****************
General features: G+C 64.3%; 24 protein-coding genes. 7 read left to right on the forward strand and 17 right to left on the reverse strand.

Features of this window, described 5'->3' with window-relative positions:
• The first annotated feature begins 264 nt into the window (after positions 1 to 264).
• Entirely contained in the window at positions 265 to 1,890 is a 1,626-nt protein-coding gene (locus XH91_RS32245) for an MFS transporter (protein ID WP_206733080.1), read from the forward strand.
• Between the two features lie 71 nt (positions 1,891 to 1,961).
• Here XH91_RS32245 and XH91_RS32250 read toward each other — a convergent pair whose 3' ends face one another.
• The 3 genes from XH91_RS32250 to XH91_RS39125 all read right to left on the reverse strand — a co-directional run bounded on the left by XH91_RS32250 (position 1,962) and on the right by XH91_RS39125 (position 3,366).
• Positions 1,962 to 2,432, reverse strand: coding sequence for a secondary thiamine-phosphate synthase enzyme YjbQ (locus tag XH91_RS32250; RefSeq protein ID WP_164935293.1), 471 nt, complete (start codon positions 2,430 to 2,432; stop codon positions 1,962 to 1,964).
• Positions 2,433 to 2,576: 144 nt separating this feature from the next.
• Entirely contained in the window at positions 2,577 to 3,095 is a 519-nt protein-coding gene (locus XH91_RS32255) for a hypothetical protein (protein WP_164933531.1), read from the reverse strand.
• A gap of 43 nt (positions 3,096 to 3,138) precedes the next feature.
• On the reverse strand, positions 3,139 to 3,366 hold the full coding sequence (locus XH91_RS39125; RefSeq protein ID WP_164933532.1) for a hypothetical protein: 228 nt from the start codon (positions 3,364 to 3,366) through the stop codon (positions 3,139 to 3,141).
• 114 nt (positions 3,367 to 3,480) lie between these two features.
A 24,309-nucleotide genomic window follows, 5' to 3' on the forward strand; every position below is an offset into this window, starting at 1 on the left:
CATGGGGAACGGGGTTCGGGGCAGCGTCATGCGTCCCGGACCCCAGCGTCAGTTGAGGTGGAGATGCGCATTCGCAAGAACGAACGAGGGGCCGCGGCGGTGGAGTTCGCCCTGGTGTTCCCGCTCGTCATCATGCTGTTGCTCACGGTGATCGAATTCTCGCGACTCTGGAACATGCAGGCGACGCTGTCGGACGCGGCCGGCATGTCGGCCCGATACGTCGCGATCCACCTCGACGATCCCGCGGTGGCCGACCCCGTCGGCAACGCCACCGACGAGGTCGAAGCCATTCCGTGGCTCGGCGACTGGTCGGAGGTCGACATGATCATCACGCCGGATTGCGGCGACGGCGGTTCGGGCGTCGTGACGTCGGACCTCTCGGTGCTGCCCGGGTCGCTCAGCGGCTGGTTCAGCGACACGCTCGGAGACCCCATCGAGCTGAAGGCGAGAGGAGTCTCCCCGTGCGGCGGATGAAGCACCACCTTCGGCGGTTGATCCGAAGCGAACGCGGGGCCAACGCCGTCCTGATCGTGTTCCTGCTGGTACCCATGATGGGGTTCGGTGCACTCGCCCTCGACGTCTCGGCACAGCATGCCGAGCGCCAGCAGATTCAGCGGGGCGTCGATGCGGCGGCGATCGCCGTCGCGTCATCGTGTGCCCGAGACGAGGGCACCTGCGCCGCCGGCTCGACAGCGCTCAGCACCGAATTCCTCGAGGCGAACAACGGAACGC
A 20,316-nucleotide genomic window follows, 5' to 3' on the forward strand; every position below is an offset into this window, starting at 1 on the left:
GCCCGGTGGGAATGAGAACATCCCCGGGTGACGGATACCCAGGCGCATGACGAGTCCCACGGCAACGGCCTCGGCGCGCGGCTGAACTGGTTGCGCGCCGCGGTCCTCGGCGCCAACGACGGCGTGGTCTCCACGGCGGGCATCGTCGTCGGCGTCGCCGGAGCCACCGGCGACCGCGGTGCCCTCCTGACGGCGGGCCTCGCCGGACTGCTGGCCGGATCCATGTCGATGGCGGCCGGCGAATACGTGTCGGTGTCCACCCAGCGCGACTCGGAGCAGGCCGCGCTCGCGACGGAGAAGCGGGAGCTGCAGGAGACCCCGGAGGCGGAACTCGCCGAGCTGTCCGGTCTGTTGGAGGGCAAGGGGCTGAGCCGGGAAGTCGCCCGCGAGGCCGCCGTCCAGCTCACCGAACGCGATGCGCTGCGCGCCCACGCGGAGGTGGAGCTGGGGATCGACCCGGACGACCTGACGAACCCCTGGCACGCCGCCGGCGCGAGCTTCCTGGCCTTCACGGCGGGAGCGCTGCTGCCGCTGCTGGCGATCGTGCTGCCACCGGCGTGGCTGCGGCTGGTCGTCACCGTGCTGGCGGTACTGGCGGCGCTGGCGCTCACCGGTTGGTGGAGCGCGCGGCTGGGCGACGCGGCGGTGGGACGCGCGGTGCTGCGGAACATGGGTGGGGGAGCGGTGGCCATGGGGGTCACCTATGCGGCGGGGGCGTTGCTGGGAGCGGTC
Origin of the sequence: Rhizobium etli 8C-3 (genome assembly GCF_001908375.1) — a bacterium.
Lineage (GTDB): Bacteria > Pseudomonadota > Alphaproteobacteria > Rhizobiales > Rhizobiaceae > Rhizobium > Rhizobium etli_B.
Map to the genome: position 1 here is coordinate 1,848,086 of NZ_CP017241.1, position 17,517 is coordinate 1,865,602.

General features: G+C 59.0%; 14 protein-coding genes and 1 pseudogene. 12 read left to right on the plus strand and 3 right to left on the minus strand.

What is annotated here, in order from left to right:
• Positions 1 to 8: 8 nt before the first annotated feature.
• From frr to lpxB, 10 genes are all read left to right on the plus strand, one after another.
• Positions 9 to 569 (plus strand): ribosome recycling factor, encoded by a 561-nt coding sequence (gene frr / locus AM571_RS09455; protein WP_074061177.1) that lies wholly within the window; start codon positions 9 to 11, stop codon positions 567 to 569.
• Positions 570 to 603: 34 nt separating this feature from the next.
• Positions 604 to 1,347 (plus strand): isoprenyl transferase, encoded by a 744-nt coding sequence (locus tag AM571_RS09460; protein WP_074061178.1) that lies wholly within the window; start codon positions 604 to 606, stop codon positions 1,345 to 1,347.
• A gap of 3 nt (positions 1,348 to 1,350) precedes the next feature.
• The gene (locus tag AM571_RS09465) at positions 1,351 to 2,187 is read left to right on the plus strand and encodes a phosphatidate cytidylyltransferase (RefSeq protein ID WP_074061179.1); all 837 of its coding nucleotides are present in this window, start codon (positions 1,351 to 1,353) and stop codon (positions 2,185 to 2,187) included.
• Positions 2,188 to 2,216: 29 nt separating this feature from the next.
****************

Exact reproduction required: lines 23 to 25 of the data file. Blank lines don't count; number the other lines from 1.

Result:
• Positions 1 to 8: 8 nt before the first annotated feature.
• From frr to lpxB, 10 genes are all read left to right on the plus strand, one after another.
• Positions 9 to 569 (plus strand): ribosome recycling factor, encoded by a 561-nt coding sequence (gene frr / locus AM571_RS09455; protein WP_074061177.1) that lies wholly within the window; start codon positions 9 to 11, stop codon positions 567 to 569.